Inductances: I used the transformer Tr1 from the old 56V power source. The primary to secondary transformation ratio is about 3: 2 to 4: 3 and the core is ferrite EE without air gap. If you would like to wind it yourself, use a similar core as in my welding inverter , ie approx. 6.4cm2 (acceptable range is 6-8cm2). Wrap 20z 20 wires of 0.5 – 0.6mm diameter on the primary and 14z 28 wires of the same diameter on the secondary. Winding with copper strips is also possible. Conversely, the use of a single thick conductor is not possible due to the surface phenomenon (working at high frequencies). It is not necessary to divide the windings, eg wind the primary and then the secondary. The excitation transformer Tr2 has three windings of 16 turns each. They are wound all at once (trifilarly) by three spiral coiled insulated bell wires. It is wound on ferrite core EI (can be EE) without air. gaps from power transformer from PC power supply ATX, event. AT. The core has a cross-section of the central pillar of approx. The current transformer Tr3 has 1z and 68z on the ferrite ring and the size and number of turns is not critical. For a different number of turns, adjust R15. The transformer of the auxiliary power supply Tr4 is wound on a ferrite EE core with an air gap and cross-section of the center post of approx. 16 – 25mm2. It comes from transformer auxiliary gutted ATX. The winding orientation of all transformers (marked by dots) must be observed. The double line filter choke can be, for example, a microwave. The output choke L1 also comes from a 56V power supply. It consists of two parallel chokes 54uH on the iron-dust rings and the total inductance is therefore 27uH. Each choke is wound with two lacquered copper wires 1.7mm. The total conductor cross-section is approx. 9mm2.
L1 is connected to the negative branch so that there is no RF voltage on the cathode of the diodes and can be mounted on the heatsink (or part thereof) without insulation. Maximum power consumption is about 2600W and efficiency at full load more than 90%. I used IGBT type STGW30NC60W. They can be replaced, for example, by the IRG4PC40W, IRG4PC50W, IRG4PC50U, STGW30NC60WD or similar sufficiently powerful and fast. The output diodes can be any fast with sufficient current. The upper diodes (D5) see the mean current at most 20A, the lower diodes (D6) the most at 40A. Thus, the upper diodes can be designed for half current than the lower ones. For example, the upper diodes may be two HFA25PB60 / DSEI30-06A or one DSEI60-06A / STTH6010W / HFA50PA60C. The bottom may be two DSEI60-06A / STTH6010W / HFA50PA60C or four HFA25PB60 / DSEI30-06A. The heatsink of the diodes must allow for a loss of approx. The IGBT loss can be up to 50W together. The loss of D7 is difficult to estimate because it depends on the properties of Tr1 (inductance and scattering). Loss of bridge is up to 25W. The power supply uses a similar circuit as the welding inverter because it has worked well. Switch S1 allows stand-by switching off the power supply because frequent switching off of such a high-power supply by the mains switch would not be suitable (especially when used as a laboratory power supply). Power consumption in the off state is only about 1W. S1 can be omitted. The power supply can also be built as a fixed voltage source. In this case, it is advisable to optimize the transform ratio Tr1 for best efficiency (eg, a primary 20z and a secondary 1z for each 3.5-4V).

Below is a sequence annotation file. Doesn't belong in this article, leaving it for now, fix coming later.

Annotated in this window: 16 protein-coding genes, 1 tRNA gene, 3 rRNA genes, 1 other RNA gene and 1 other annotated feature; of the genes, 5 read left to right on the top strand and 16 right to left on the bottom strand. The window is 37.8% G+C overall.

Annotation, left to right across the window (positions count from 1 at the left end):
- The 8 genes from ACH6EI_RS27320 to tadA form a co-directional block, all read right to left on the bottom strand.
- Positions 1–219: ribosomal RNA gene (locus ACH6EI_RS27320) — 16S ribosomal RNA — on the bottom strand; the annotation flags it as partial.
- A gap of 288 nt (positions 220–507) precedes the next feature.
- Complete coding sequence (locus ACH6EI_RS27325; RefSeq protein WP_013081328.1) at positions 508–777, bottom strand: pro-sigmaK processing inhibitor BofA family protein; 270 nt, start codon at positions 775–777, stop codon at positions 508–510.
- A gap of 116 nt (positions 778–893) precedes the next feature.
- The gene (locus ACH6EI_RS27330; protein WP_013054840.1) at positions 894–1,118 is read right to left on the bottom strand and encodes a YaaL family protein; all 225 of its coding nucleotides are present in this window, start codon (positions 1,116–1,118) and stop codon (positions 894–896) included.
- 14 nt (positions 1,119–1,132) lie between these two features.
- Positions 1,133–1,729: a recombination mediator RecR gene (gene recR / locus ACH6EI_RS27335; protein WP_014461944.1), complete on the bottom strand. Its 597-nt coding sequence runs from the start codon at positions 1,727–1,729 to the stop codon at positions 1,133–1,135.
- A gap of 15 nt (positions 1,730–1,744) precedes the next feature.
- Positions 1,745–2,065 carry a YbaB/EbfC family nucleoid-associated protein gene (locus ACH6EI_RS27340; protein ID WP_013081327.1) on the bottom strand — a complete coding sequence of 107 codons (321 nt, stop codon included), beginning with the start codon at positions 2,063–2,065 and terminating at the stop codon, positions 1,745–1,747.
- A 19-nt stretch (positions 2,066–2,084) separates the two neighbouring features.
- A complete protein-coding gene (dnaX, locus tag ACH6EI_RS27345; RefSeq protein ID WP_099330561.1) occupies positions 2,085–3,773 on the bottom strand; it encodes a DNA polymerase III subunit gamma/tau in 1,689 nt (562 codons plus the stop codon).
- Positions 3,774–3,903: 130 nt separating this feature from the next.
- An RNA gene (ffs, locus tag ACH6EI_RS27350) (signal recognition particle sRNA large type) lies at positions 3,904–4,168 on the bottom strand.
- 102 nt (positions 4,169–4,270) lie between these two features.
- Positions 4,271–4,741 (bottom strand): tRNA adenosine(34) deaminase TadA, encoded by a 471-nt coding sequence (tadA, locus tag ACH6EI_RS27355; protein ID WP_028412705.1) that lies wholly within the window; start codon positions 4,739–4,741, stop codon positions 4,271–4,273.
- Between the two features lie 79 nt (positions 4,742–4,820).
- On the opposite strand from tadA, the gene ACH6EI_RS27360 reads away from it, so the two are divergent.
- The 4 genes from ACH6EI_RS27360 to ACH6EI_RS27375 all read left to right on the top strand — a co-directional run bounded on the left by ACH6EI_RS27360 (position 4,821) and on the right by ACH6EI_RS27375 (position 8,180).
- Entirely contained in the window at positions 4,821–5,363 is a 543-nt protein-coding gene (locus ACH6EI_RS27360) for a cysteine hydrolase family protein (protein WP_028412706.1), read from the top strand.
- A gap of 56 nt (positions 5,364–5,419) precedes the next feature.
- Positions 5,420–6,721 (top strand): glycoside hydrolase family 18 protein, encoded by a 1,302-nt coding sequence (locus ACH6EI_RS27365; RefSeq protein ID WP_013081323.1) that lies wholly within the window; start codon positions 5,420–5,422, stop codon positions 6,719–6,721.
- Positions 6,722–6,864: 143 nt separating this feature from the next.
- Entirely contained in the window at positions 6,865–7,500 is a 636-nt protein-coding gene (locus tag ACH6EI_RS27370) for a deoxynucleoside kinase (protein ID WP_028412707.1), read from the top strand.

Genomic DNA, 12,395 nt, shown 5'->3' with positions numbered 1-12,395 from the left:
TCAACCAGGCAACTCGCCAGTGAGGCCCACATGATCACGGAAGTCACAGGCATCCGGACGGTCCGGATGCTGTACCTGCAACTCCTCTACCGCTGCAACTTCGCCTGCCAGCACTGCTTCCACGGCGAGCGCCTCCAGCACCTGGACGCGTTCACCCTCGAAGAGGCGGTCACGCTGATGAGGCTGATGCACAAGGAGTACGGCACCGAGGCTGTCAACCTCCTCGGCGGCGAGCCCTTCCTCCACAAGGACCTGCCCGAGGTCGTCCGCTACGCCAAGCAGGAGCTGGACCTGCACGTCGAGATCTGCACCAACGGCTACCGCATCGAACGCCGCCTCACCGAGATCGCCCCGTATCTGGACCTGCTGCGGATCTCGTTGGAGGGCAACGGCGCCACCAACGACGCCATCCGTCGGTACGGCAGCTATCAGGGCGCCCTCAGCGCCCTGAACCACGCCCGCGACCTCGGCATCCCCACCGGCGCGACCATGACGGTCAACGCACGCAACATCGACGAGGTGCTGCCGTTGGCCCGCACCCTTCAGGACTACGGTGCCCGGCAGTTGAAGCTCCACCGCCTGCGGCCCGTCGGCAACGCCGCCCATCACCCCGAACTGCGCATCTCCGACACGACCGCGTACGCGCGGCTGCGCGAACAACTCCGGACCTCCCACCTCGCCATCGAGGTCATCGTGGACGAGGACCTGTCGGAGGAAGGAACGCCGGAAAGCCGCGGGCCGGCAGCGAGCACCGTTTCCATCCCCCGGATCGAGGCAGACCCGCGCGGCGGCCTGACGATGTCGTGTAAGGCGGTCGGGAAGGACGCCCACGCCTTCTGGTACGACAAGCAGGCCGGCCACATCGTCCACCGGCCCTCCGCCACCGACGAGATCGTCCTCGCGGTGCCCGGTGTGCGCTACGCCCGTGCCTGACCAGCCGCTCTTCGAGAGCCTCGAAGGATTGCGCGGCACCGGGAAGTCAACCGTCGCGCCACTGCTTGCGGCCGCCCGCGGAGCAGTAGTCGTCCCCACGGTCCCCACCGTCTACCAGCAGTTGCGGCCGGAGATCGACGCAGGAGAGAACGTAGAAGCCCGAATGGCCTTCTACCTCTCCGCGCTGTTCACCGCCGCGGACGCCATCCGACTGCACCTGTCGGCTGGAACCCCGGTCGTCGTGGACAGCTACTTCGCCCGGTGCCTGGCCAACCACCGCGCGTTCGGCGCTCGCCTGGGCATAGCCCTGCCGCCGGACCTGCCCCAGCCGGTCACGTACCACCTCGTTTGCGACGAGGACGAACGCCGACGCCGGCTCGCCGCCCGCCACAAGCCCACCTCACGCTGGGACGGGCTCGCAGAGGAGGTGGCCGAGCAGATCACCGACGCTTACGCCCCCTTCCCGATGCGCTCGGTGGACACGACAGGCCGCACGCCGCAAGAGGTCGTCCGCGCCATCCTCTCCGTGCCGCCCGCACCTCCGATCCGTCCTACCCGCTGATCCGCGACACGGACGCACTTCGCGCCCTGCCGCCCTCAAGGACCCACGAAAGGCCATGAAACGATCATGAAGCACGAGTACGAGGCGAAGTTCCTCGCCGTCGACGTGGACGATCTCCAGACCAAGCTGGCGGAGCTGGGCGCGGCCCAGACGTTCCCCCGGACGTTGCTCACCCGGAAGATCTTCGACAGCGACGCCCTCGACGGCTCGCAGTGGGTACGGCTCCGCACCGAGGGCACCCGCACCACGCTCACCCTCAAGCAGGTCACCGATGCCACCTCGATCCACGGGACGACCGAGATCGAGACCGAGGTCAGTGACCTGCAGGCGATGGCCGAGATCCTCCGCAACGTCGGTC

Attention! The pulse source is not intended for beginners because most of its circuits are connected to the network. In the case of poor construction, the mains voltage can reach its output! The output voltage may exceed the safe contact voltage. It is a source of high power that needs to be adequately protected. It is also necessary to sufficiently dimension the power supply. Capacitors can remain charged even after switching off. Everything you do at your own risk, for any injury or property I do not take responsibility.